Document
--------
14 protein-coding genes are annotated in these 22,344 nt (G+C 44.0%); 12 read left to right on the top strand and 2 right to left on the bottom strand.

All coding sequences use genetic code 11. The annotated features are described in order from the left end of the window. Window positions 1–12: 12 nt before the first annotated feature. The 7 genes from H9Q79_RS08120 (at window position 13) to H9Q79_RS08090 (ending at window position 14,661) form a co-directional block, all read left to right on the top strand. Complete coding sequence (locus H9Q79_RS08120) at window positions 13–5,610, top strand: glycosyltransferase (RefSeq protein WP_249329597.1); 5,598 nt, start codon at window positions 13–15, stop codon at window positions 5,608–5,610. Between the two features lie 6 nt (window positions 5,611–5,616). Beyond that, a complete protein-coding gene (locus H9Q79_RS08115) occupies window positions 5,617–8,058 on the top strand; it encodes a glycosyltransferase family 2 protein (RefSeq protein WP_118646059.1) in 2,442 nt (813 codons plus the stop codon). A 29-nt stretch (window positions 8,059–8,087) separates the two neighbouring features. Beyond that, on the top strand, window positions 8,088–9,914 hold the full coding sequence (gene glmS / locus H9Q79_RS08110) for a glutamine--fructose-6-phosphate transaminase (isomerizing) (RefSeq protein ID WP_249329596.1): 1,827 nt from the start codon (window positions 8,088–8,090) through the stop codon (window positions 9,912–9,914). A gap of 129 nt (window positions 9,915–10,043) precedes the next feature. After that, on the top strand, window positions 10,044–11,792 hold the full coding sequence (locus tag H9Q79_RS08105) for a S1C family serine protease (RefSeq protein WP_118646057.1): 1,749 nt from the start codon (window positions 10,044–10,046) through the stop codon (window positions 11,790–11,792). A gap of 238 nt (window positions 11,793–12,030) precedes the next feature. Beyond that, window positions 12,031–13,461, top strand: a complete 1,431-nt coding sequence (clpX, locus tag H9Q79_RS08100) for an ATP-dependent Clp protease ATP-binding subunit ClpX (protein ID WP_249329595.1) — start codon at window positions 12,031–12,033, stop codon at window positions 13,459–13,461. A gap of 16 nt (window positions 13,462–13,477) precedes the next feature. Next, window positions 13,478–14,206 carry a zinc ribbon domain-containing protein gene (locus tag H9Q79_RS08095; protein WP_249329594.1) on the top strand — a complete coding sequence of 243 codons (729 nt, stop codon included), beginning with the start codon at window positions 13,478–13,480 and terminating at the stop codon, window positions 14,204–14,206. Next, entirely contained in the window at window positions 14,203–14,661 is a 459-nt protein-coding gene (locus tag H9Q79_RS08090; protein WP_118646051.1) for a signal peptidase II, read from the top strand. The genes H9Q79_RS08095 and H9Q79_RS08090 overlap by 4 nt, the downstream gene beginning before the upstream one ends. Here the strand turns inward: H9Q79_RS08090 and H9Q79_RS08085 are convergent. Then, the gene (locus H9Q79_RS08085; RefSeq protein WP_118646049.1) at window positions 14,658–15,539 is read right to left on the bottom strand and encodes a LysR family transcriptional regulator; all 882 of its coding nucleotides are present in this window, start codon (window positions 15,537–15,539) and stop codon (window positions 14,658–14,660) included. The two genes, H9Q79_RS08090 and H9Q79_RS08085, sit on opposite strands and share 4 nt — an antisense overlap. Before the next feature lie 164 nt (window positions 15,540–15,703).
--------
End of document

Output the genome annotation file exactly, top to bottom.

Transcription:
14 protein-coding genes are annotated in these 22,344 nt (G+C 44.0%); 12 read left to right on the top strand and 2 right to left on the bottom strand.

All coding sequences use genetic code 11. The annotated features are described in order from the left end of the window. Window positions 1–12: 12 nt before the first annotated feature. The 7 genes from H9Q79_RS08120 (at window position 13) to H9Q79_RS08090 (ending at window position 14,661) form a co-directional block, all read left to right on the top strand. Complete coding sequence (locus H9Q79_RS08120) at window positions 13–5,610, top strand: glycosyltransferase (RefSeq protein WP_249329597.1); 5,598 nt, start codon at window positions 13–15, stop codon at window positions 5,608–5,610. Between the two features lie 6 nt (window positions 5,611–5,616). Beyond that, a complete protein-coding gene (locus H9Q79_RS08115) occupies window positions 5,617–8,058 on the top strand; it encodes a glycosyltransferase family 2 protein (RefSeq protein WP_118646059.1) in 2,442 nt (813 codons plus the stop codon). A 29-nt stretch (window positions 8,059–8,087) separates the two neighbouring features. Beyond that, on the top strand, window positions 8,088–9,914 hold the full coding sequence (gene glmS / locus H9Q79_RS08110) for a glutamine--fructose-6-phosphate transaminase (isomerizing) (RefSeq protein ID WP_249329596.1): 1,827 nt from the start codon (window positions 8,088–8,090) through the stop codon (window positions 9,912–9,914). A gap of 129 nt (window positions 9,915–10,043) precedes the next feature. After that, on the top strand, window positions 10,044–11,792 hold the full coding sequence (locus tag H9Q79_RS08105) for a S1C family serine protease (RefSeq protein WP_118646057.1): 1,749 nt from the start codon (window positions 10,044–10,046) through the stop codon (window positions 11,790–11,792). A gap of 238 nt (window positions 11,793–12,030) precedes the next feature. Beyond that, window positions 12,031–13,461, top strand: a complete 1,431-nt coding sequence (clpX, locus tag H9Q79_RS08100) for an ATP-dependent Clp protease ATP-binding subunit ClpX (protein ID WP_249329595.1) — start codon at window positions 12,031–12,033, stop codon at window positions 13,459–13,461. A gap of 16 nt (window positions 13,462–13,477) precedes the next feature. Next, window positions 13,478–14,206 carry a zinc ribbon domain-containing protein gene (locus tag H9Q79_RS08095; protein WP_249329594.1) on the top strand — a complete coding sequence of 243 codons (729 nt, stop codon included), beginning with the start codon at window positions 13,478–13,480 and terminating at the stop codon, window positions 14,204–14,206. Next, entirely contained in the window at window positions 14,203–14,661 is a 459-nt protein-coding gene (locus tag H9Q79_RS08090; protein WP_118646051.1) for a signal peptidase II, read from the top strand. The genes H9Q79_RS08095 and H9Q79_RS08090 overlap by 4 nt, the downstream gene beginning before the upstream one ends. Here the strand turns inward: H9Q79_RS08090 and H9Q79_RS08085 are convergent. Then, the gene (locus H9Q79_RS08085; RefSeq protein WP_118646049.1) at window positions 14,658–15,539 is read right to left on the bottom strand and encodes a LysR family transcriptional regulator; all 882 of its coding nucleotides are present in this window, start codon (window positions 15,537–15,539) and stop codon (window positions 14,658–14,660) included. The two genes, H9Q79_RS08090 and H9Q79_RS08085, sit on opposite strands and share 4 nt — an antisense overlap. Before the next feature lie 164 nt (window positions 15,540–15,703).